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West Chester Resident Trades TV for Glacial Studies

Date: Aug. 24, 2001
Contact: Dawn Fuller
By: Chris Curran
Photos by Colleen Kelley
Phone: (513) 556-1823
Archive: Research News

Patrick Applegate doesn't own a television set. He says it's the "ultimate defense against cable telemarketers." However, it's also the most obvious example of his outdoors lifestyle.

His love of nature and interest in photography have taken Patrick across the country, and this summer, he's part of a University of Cincinnati geology expedition to the glaciers of Alaska. Patrick Applegate on overlook from Exit Glacier hike to the Harding Ice Fields

Patrick, a 1999 graduate of St. Xavier High School, is entering his third year at UC. He's already completed his official course requirements for a major in geology, but he doesn't believe he's learned nearly enough yet.

"Dr. Lowell says no geologist can have too much field experience. Having had so many courses from him, it's interesting to see what he's been talking about."

Dr. Lowell is Thomas Lowell, professor of geology at the University of Cincinnati and the leader of the three-week Glacial Field Methods course that Patrick is taking. Thomas Lowell points out a rock that has been carried down by ice.

The course requires keen observational skills and the ability to develop and test hypotheses about how glaciers move and affect the surrounding landscape. But the course is also physically demanding, as the students spend the entire time living in tents and hiking mile after steep mile in search of new discoveries.

For Patrick, the hiking is one of the best things. He loves to discover new paths through Mount Airy Forest back in Cincinnati and rarely passes up the chance to head outdoors.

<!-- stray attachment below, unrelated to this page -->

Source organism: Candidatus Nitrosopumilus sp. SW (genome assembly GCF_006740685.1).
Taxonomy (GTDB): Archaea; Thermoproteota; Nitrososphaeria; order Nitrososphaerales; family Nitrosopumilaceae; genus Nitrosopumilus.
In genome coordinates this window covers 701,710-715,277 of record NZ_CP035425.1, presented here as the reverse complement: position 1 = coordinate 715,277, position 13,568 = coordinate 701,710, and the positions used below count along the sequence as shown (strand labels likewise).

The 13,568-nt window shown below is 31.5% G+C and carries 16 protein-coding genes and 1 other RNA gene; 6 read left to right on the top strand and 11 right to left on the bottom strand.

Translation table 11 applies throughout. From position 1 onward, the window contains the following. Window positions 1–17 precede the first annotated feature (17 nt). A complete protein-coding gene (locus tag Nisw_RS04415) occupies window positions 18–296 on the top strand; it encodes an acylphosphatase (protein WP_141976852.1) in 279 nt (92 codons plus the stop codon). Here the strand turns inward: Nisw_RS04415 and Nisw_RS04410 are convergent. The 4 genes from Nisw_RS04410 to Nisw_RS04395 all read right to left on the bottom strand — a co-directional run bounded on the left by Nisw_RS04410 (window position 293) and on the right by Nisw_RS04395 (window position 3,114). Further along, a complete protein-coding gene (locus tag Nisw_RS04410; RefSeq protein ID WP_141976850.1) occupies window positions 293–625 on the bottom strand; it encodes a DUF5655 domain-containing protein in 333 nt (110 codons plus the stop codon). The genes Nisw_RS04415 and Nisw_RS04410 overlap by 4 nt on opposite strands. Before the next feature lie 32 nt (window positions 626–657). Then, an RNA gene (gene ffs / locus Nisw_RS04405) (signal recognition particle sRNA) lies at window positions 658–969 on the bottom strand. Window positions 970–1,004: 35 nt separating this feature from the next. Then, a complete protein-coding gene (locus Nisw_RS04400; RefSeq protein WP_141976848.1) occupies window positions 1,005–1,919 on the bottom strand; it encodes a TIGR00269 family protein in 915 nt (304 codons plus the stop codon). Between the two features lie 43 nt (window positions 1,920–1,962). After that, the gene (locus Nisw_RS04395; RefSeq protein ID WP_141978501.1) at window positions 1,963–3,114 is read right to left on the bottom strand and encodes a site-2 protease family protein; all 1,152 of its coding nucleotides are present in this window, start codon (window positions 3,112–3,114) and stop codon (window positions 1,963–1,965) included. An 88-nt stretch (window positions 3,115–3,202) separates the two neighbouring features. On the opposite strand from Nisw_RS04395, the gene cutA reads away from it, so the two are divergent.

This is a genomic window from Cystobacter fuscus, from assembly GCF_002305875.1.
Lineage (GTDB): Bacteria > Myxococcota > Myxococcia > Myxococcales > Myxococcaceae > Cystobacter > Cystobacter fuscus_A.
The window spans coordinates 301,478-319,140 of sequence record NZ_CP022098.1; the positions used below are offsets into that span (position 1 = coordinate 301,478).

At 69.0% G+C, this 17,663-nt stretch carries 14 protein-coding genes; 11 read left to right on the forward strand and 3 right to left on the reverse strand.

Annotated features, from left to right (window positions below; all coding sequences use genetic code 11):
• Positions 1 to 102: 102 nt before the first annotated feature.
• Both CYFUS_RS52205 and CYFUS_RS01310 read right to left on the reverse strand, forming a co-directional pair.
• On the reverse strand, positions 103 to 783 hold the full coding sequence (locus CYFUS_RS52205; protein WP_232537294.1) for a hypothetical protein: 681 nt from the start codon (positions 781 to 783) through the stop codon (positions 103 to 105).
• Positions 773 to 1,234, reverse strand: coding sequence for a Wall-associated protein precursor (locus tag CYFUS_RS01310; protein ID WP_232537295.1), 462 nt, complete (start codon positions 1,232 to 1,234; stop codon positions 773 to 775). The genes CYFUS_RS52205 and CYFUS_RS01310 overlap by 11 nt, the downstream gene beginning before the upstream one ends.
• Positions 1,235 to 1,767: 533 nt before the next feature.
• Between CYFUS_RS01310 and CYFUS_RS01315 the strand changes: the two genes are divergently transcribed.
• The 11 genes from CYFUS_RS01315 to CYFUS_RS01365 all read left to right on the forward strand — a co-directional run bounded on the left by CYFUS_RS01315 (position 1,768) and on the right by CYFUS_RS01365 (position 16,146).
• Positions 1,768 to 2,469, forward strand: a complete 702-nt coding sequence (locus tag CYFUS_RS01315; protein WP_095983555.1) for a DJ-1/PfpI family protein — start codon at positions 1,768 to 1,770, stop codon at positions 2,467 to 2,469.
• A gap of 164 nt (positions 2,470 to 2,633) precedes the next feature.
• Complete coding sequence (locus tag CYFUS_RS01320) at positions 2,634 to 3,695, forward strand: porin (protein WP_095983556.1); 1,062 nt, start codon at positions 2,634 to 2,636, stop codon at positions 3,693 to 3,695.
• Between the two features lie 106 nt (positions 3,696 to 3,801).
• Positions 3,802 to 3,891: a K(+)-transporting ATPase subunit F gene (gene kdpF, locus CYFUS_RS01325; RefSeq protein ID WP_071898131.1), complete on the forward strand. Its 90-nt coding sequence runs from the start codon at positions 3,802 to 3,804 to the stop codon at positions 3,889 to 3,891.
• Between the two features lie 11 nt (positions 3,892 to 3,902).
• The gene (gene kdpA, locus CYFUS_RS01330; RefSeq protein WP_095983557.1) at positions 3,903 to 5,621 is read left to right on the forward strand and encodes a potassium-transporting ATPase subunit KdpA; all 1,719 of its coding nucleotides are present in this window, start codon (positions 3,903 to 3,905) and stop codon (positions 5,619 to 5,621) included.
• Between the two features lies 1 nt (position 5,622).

"The hiking is an end in itself," said Patrick. "One of the major reasons I chose geology is that I could spend a lot of time outdoors. My father is an engineer and spends probably 10 hours a day in front of a computer. I really respect his technical proficiency, but I don't want a job like that."

The Alaskan scenery which shifts from spreading fields of flowers to wild, rocky cliffs and the strikingly blue ice of the glaciers have certainly made an impression on all of the students in the UC course. Patrick was most impressed, though, by the evidence of the glaciers' rapid retreat in recent years.

"It's incredible to me that in 150 years, some of these glaciers have lost what might be 50 percent of their ice mass," said Patrick. In fact, the course has focused on glaciers might be a key indicator of global warming and climate change. Patrick Applegate working with Warren Huff on site at Matanuska Glacier

Patrick won't miss Alaska when he returns to Cincinnati at the end of the month. He says Ohio is his favorite part of the country, and there's always something new to discover, even in the very familiar Mt. Airy forest.

"It's great to find one of those trails that aren't on the map and follow it for awhile, then pop out someplace familiar. I can see things that other people haven't seen, and that's interesting."

Read about how another researcher has developed a geological dating game.

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